New York Times
By Kim Severson
March 14, 2017
Meredith Coulson is trying to decide whether to hang up a sign declaring that the White Gull Inn in Fish Creek, Wis., is a sanctuary restaurant.
Her family’s lodge, which opened 121 years ago on the shores of Green Bay, is known for its cherry-stuffed French toast and whitefish boils. She is not sure she wants it to also be known for its politics.
Sanctuary restaurants are not like sanctuary cities, which have laws to protect undocumented immigrants. Joining the sanctuary restaurant movement doesn’t mean much more than taking a pledge to prohibit harassment based on factors like religion, sexual orientation or immigration status.
Although the Mexican members of her staff are legal immigrants, she said, they fear that if they travel home they may be detained — or worse.
“I feel bad that half the people who work here have to worry about their safety and well-being,” Ms. Coulson said. “That doesn’t seem right to us.”
On the other hand, she doesn’t want to alienate customers. “Fairness and equality don’t seem like they should be political,” she said. “But in the current climate, people who voted for Trump might feel personally attacked.”
Like many restaurant owners and chefs, Ms. Coulson is navigating new waters in a country divided. Among other hard-line stands, President Trump has vowed to impose tariffs on Mexican imports, and he has endorsed more aggressive deportation of people unauthorized to be in the United States — moves that could hurt the kind of food chefs cook, the people they hire to cook it and their bottom line.
As a result, many chefs who have never considered mixing politics with business are wondering if now is the time to start.
“I realize I wasn’t using my voice as much as I thought I was or maybe as much as I should,” said Kwame Williams, who, along with his sisters, runs the Jamaican restaurant Vital Dining in Montclair, N.J., and FreeTown Café in Newark. Mr. Williams was one of 15 chefs who met this week at Serenbe, a farming and residential community south of Atlanta, as part of the James Beard Foundation’s boot camps, which train chefs to shape food policy.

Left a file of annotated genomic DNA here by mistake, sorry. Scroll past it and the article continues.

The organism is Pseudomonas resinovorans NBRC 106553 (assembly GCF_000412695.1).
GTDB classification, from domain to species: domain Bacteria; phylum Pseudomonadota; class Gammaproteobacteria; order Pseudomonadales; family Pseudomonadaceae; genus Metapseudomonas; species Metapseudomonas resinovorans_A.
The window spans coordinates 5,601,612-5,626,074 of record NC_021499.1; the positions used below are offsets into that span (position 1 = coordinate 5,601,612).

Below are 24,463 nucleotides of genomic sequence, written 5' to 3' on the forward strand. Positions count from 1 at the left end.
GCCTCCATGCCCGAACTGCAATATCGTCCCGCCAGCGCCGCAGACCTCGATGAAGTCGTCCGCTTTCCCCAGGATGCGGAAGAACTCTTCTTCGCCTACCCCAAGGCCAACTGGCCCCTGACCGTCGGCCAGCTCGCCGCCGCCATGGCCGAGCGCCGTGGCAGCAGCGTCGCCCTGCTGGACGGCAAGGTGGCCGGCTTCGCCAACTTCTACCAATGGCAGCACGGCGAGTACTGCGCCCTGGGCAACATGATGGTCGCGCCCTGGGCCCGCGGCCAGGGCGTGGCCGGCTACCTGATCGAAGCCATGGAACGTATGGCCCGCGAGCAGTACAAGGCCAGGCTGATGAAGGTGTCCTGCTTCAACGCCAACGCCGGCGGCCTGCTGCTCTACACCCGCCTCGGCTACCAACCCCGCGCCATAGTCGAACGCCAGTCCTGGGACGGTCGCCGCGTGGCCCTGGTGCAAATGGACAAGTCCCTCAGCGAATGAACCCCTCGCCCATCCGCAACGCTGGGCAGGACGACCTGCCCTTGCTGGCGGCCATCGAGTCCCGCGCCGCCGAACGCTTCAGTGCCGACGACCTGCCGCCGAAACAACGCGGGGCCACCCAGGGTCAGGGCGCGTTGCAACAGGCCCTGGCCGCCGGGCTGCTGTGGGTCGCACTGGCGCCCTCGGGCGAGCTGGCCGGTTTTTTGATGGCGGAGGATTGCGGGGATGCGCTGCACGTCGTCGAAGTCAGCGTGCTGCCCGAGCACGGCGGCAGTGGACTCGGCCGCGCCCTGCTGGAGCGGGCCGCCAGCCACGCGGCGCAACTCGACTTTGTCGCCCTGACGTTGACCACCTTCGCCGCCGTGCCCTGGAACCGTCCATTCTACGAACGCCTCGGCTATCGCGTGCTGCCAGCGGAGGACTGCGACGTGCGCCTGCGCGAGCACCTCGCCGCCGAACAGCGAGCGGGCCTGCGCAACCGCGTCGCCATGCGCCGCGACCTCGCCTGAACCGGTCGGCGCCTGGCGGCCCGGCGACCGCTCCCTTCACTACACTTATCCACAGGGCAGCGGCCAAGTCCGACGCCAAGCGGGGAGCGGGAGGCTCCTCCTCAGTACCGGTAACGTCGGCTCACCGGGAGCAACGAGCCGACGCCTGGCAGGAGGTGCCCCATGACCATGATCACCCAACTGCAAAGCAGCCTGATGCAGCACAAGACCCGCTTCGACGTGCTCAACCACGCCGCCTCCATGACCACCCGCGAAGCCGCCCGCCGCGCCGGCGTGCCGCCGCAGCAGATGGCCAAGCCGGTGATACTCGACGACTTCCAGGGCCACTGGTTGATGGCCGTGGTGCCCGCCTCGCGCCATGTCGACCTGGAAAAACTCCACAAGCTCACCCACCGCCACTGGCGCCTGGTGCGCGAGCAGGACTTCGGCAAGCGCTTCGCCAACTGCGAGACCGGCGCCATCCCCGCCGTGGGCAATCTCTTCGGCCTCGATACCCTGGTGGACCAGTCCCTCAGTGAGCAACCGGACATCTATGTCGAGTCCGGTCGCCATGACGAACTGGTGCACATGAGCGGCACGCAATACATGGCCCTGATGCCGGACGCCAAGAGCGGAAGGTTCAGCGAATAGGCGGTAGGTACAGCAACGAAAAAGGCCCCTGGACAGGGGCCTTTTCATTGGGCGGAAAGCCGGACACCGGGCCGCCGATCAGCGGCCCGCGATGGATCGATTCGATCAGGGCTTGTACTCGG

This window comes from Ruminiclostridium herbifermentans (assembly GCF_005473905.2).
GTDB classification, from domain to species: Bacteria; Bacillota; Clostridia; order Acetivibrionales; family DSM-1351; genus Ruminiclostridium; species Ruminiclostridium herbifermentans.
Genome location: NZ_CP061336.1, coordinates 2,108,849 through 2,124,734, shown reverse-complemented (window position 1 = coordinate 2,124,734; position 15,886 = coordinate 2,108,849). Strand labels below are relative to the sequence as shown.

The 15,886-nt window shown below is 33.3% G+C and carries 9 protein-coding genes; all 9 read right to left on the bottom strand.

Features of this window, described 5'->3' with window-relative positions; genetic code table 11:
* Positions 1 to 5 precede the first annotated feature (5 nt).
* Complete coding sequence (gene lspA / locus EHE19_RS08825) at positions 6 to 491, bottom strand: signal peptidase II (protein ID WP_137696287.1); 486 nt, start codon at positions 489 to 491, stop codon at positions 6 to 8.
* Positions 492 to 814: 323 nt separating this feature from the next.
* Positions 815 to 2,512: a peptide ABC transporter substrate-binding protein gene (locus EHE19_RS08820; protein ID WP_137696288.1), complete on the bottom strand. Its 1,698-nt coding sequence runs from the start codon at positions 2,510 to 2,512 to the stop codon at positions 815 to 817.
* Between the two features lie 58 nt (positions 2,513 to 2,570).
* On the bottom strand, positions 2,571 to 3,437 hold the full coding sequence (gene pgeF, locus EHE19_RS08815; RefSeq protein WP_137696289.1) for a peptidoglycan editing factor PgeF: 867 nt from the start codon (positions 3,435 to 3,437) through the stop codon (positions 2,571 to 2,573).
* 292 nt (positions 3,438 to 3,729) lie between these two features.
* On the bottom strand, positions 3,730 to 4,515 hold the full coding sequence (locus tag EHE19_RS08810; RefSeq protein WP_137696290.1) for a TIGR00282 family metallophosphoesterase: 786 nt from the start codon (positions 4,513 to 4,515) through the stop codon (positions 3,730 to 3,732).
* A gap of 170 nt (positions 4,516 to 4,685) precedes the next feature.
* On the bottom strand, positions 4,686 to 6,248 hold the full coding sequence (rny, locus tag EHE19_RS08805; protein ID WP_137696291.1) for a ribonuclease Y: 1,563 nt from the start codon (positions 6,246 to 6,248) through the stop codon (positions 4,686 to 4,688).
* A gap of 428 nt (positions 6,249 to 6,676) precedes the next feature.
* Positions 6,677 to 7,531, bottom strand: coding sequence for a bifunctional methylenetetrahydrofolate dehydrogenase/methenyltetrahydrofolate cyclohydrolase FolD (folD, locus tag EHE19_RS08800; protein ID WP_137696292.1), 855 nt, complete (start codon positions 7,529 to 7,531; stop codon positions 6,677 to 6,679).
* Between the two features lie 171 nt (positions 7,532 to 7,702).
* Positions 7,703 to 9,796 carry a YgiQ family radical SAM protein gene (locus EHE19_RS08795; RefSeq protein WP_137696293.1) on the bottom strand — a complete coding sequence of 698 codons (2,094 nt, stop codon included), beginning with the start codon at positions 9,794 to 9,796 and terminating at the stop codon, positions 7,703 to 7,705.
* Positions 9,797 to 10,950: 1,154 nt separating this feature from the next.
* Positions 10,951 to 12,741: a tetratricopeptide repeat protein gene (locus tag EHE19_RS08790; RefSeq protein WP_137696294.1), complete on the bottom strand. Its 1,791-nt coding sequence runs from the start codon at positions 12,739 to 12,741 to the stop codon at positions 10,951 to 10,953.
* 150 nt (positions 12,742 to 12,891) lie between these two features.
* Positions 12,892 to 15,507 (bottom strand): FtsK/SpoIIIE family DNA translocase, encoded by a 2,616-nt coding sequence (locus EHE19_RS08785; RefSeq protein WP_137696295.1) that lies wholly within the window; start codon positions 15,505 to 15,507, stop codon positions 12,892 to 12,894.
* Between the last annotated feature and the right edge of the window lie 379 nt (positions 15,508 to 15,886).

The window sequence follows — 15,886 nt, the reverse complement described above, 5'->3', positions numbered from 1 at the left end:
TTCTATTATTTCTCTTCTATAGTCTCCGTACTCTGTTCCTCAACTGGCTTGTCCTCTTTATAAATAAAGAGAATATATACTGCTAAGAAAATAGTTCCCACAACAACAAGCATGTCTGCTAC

Interest in the boot camps has grown since the election. The waiting list has topped 800 for the seminars, which began five years ago and accommodate only 15 chefs at a time. The foundation plans to offer three this year.
The boot camps dissect issues, not politicians. “They have been declared a Trump-free zone, because chefs are not monolithic,” said Katherine Miller, the group’s senior director of food policy advocacy.
Similarly, registration for the National Restaurant Association’s public affairs conference in Washington this month is over 500, a record for the industry group, said Sarah Dolan, its media relations director.
Politics even seeped into the recent South Beach Wine and Food Festival, five days of cooking and drinking in Miami Beach that some people call “spring break for chefs.” Organizers staged a tribute dinner for José Andrés, the Spanish-born chef who has become a charismatic leader of the restaurant industry’s battle over immigration.
Mr. Andrés has been locked in a legal battle with Mr. Trump since the chef pulled out of a deal to open a restaurant in the new Trump International Hotel in Washington, citing disparaging remarks about Mexican immigrants that the president made during his campaign.